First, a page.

CHOICE OF LAW
AbstractIn this article the author thoroughly examines the principles underlying the rules for choice of law. First, the author briefly discusses the operation of “shunting” theory, and the situations surrounding “real” and “personal” connecting factors. Next, the author discusses the different schemes for setting up a choice of law rule and discusses the logical structure for determining a legal problem. Through a hypothetical example the author then considers whether one formally effective connecting factor is preferable to another, and notes exceptions to the lex fori as the solution of all legal problems, looking in particular at the celebration of marriage and the interpretation of contracts. The author then looks at enforcement as a major class of contract problem, and discusses the choice of the parties as a connecting and overriding factor. He concludes by examining the desirability of greater uniformity among conflict rules, and suggests that applying the standard law of the forum offers more logic and consistency than an approach based on “shunting technique”.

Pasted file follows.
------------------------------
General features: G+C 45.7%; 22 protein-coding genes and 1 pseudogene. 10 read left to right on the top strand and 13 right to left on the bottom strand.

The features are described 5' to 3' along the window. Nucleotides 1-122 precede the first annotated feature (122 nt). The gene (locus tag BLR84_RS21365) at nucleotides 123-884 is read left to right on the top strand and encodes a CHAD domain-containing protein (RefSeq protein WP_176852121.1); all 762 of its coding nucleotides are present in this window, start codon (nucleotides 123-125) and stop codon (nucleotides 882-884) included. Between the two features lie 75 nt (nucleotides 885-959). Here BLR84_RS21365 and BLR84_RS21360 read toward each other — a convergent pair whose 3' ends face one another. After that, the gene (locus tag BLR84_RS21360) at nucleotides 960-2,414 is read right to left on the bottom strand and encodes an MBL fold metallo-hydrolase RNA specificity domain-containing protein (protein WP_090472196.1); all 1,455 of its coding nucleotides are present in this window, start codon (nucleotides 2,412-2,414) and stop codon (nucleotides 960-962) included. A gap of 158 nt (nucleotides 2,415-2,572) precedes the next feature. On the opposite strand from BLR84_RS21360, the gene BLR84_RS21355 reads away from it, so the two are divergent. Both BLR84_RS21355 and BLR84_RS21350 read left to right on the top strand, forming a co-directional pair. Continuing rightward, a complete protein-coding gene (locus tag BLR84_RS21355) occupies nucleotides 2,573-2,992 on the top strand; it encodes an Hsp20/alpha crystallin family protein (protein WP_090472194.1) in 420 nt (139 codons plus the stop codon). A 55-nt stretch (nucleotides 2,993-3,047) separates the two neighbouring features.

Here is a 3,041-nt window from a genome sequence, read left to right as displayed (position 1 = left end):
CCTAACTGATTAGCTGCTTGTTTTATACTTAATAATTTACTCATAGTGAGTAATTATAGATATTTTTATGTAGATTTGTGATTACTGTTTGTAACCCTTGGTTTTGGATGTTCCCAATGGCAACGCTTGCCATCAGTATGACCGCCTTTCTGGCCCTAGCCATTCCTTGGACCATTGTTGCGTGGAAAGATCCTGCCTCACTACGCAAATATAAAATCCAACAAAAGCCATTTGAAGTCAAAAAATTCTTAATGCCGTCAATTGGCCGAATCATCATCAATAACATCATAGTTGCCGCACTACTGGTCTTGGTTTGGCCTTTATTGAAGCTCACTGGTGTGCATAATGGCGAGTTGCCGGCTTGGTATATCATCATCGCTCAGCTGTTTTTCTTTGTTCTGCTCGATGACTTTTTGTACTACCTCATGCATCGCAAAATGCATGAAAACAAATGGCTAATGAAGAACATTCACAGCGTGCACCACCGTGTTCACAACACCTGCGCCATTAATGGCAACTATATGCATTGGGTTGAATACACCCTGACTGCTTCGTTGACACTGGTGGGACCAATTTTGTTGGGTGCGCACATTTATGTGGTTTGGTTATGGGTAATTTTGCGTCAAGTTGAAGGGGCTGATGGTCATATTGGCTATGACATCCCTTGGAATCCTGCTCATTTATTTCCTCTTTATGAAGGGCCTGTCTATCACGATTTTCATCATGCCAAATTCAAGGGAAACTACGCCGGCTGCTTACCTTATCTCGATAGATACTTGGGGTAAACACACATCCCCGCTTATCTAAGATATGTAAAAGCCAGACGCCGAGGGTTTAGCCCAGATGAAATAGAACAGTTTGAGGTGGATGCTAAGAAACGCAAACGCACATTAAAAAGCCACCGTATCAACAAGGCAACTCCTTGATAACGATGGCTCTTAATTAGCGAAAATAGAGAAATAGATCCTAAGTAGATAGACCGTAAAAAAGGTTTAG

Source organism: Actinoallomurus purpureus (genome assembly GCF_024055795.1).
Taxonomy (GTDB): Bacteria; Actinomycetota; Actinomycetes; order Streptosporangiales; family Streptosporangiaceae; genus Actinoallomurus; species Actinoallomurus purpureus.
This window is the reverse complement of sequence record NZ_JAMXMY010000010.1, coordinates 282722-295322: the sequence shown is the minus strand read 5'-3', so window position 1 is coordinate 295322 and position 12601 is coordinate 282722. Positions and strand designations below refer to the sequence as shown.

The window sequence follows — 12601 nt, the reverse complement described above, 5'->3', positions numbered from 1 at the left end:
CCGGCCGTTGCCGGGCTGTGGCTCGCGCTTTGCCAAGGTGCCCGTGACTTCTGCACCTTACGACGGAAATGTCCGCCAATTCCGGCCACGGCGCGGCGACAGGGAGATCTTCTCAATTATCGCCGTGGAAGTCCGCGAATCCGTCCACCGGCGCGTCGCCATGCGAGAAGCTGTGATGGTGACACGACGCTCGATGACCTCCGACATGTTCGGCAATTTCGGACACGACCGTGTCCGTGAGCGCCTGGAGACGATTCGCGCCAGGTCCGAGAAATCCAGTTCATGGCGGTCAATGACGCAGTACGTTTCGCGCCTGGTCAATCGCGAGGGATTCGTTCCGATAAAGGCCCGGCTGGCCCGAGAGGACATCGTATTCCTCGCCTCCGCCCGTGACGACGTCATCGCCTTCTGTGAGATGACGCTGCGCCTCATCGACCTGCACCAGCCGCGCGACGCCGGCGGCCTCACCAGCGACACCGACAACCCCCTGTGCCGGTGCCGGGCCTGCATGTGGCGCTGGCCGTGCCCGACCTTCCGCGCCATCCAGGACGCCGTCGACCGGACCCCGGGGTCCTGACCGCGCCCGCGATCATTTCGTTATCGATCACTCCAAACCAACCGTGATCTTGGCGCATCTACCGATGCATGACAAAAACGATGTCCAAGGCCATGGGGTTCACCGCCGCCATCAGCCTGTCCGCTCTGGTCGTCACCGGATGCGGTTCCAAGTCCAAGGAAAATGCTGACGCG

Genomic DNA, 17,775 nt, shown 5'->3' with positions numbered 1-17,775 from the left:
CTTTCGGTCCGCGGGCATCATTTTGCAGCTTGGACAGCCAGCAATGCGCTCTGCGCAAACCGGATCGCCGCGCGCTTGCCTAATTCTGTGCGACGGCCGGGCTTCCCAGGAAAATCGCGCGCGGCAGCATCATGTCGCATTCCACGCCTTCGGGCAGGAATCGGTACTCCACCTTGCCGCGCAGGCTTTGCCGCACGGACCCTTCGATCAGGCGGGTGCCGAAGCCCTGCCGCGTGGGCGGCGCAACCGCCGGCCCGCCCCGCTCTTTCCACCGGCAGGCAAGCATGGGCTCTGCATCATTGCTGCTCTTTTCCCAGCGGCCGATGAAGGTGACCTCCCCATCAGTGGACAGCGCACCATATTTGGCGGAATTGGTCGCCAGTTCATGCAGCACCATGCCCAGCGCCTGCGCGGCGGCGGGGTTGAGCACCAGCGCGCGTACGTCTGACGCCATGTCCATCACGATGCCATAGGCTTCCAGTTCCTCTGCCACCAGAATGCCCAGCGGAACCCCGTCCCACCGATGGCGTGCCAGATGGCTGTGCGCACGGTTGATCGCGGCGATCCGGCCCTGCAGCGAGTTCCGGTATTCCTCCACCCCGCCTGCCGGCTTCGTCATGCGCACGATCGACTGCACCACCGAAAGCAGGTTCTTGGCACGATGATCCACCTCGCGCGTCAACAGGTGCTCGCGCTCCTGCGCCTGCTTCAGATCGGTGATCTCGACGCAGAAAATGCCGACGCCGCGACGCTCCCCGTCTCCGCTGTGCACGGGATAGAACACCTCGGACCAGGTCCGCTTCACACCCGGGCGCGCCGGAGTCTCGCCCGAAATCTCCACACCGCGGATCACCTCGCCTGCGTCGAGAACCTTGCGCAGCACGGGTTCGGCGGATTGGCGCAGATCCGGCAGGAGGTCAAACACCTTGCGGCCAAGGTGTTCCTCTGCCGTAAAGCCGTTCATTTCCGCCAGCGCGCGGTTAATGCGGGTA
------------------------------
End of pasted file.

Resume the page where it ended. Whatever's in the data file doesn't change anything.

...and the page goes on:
Keywords:Conflict of Laws
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